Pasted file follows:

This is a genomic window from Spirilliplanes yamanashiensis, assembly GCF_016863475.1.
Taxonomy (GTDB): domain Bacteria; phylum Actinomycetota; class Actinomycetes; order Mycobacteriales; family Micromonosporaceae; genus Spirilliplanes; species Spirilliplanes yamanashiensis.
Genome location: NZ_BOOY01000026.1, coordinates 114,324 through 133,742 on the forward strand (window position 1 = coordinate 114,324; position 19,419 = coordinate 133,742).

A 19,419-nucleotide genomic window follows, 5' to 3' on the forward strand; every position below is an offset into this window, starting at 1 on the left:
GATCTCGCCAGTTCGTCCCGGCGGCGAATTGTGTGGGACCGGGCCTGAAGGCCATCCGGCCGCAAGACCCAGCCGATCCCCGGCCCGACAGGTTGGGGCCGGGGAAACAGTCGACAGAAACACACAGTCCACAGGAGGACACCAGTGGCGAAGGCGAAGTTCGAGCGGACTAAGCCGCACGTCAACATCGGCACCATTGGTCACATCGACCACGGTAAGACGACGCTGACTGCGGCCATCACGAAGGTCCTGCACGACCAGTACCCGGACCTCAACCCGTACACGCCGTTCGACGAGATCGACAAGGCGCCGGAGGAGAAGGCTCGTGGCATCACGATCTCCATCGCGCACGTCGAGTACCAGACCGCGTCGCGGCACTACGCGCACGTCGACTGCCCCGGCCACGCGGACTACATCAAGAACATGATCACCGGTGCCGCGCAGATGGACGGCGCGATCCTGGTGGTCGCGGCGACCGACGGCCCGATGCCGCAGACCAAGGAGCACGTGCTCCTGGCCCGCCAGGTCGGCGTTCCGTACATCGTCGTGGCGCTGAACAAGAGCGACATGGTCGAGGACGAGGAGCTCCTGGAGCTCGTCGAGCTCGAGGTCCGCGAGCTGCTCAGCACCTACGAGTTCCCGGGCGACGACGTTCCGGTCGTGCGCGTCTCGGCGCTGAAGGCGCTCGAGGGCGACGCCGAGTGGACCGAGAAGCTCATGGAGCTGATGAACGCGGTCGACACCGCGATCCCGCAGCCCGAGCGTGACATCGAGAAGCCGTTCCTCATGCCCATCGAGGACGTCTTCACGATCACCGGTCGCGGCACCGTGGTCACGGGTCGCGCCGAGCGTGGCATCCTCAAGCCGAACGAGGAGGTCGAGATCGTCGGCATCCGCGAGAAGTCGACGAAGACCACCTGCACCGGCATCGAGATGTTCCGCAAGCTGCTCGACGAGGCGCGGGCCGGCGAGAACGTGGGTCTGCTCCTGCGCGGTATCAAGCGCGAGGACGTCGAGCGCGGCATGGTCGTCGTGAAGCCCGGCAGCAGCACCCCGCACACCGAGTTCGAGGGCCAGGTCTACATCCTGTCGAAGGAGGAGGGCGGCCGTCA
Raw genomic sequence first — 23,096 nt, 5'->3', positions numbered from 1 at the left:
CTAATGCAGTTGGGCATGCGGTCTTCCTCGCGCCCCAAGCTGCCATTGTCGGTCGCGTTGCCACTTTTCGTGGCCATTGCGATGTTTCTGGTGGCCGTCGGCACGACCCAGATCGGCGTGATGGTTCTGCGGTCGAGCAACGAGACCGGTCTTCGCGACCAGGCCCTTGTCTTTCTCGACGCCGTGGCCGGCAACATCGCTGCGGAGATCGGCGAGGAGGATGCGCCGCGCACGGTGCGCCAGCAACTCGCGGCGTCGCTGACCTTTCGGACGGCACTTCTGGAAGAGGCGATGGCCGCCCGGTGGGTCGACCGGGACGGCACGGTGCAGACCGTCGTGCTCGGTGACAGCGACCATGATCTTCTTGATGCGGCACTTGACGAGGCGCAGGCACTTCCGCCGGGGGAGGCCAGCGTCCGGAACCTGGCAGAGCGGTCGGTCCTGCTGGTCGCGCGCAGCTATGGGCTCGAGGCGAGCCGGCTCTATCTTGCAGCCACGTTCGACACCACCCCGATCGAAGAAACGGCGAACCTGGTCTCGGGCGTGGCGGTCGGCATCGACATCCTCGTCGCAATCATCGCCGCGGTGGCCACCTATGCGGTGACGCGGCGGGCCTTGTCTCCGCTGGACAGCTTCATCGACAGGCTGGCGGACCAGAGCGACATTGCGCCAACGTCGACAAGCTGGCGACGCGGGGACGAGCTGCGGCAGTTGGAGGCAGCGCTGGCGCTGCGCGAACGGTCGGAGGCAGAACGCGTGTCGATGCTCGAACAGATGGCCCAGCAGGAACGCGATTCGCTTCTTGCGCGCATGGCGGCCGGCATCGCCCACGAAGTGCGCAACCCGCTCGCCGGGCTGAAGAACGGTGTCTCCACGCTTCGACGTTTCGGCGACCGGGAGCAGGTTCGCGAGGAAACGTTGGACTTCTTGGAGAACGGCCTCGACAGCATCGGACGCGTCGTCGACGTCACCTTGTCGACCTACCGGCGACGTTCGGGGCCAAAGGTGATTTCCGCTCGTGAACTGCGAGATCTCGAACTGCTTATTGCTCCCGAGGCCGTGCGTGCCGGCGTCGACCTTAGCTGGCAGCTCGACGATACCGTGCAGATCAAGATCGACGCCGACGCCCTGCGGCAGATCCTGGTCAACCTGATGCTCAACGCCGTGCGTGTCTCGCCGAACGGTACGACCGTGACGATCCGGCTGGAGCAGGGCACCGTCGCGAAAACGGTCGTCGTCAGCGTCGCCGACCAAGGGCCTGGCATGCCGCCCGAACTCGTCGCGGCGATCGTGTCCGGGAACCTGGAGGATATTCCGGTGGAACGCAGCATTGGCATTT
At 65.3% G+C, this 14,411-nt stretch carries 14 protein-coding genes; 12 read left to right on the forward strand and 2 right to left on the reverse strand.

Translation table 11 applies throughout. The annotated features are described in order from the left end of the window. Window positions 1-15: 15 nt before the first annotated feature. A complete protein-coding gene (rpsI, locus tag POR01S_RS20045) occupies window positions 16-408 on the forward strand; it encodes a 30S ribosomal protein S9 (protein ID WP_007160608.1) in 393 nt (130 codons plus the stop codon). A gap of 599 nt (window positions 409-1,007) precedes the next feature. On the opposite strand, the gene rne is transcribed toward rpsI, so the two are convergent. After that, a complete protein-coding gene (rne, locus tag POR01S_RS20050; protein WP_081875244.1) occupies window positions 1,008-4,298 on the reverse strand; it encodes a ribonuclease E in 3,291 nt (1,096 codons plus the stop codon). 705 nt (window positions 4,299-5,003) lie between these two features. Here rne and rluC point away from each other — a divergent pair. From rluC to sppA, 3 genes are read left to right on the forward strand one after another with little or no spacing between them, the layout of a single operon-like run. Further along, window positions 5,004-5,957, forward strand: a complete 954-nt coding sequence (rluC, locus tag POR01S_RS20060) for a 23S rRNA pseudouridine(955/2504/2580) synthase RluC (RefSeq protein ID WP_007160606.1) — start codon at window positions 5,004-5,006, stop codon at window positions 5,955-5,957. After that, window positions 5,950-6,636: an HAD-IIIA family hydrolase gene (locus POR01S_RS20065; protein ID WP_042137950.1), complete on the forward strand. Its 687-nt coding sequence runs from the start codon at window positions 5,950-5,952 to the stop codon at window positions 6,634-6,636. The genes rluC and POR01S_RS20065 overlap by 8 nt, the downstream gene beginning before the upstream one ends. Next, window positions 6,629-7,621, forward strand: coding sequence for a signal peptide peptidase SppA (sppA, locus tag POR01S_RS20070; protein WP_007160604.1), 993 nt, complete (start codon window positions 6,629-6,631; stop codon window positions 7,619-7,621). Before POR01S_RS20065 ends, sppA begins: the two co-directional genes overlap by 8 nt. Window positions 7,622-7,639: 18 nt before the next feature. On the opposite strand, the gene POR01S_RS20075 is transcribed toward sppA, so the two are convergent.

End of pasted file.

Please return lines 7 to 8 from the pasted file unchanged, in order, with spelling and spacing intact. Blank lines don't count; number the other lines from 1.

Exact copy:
CTAATGCAGTTGGGCATGCGGTCTTCCTCGCGCCCCAAGCTGCCATTGTCGGTCGCGTTGCCACTTTTCGTGGCCATTGCGATGTTTCTGGTGGCCGTCGGCACGACCCAGATCGGCGTGATGGTTCTGCGGTCGAGCAACGAGACCGGTCTTCGCGACCAGGCCCTTGTCTTTCTCGACGCCGTGGCCGGCAACATCGCTGCGGAGATCGGCGAGGAGGATGCGCCGCGCACGGTGCGCCAGCAACTCGCGGCGTCGCTGACCTTTCGGACGGCACTTCTGGAAGAGGCGATGGCCGCCCGGTGGGTCGACCGGGACGGCACGGTGCAGACCGTCGTGCTCGGTGACAGCGACCATGATCTTCTTGATGCGGCACTTGACGAGGCGCAGGCACTTCCGCCGGGGGAGGCCAGCGTCCGGAACCTGGCAGAGCGGTCGGTCCTGCTGGTCGCGCGCAGCTATGGGCTCGAGGCGAGCCGGCTCTATCTTGCAGCCACGTTCGACACCACCCCGATCGAAGAAACGGCGAACCTGGTCTCGGGCGTGGCGGTCGGCATCGACATCCTCGTCGCAATCATCGCCGCGGTGGCCACCTATGCGGTGACGCGGCGGGCCTTGTCTCCGCTGGACAGCTTCATCGACAGGCTGGCGGACCAGAGCGACATTGCGCCAACGTCGACAAGCTGGCGACGCGGGGACGAGCTGCGGCAGTTGGAGGCAGCGCTGGCGCTGCGCGAACGGTCGGAGGCAGAACGCGTGTCGATGCTCGAACAGATGGCCCAGCAGGAACGCGATTCGCTTCTTGCGCGCATGGCGGCCGGCATCGCCCACGAAGTGCGCAACCCGCTCGCCGGGCTGAAGAACGGTGTCTCCACGCTTCGACGTTTCGGCGACCGGGAGCAGGTTCGCGAGGAAACGTTGGACTTCTTGGAGAACGGCCTCGACAGCATCGGACGCGTCGTCGACGTCACCTTGTCGACCTACCGGCGACGTTCGGGGCCAAAGGTGATTTCCGCTCGTGAACTGCGAGATCTCGAACTGCTTATTGCTCCCGAGGCCGTGCGTGCCGGCGTCGACCTTAGCTGGCAGCTCGACGATACCGTGCAGATCAAGATCGACGCCGACGCCCTGCGGCAGATCCTGGTCAACCTGATGCTCAACGCCGTGCGTGTCTCGCCGAACGGTACGACCGTGACGATCCGGCTGGAGCAGGGCACCGTCGCGAAAACGGTCGTCGTCAGCGTCGCCGACCAAGGGCCTGGCATGCCGCCCGAACTCGTCGCGGCGATCGTGTCCGGGAACCTGGAGGATATTCCGGTGGAACGCAGCATTGGCATTT
At 65.3% G+C, this 14,411-nt stretch carries 14 protein-coding genes; 12 read left to right on the forward strand and 2 right to left on the reverse strand.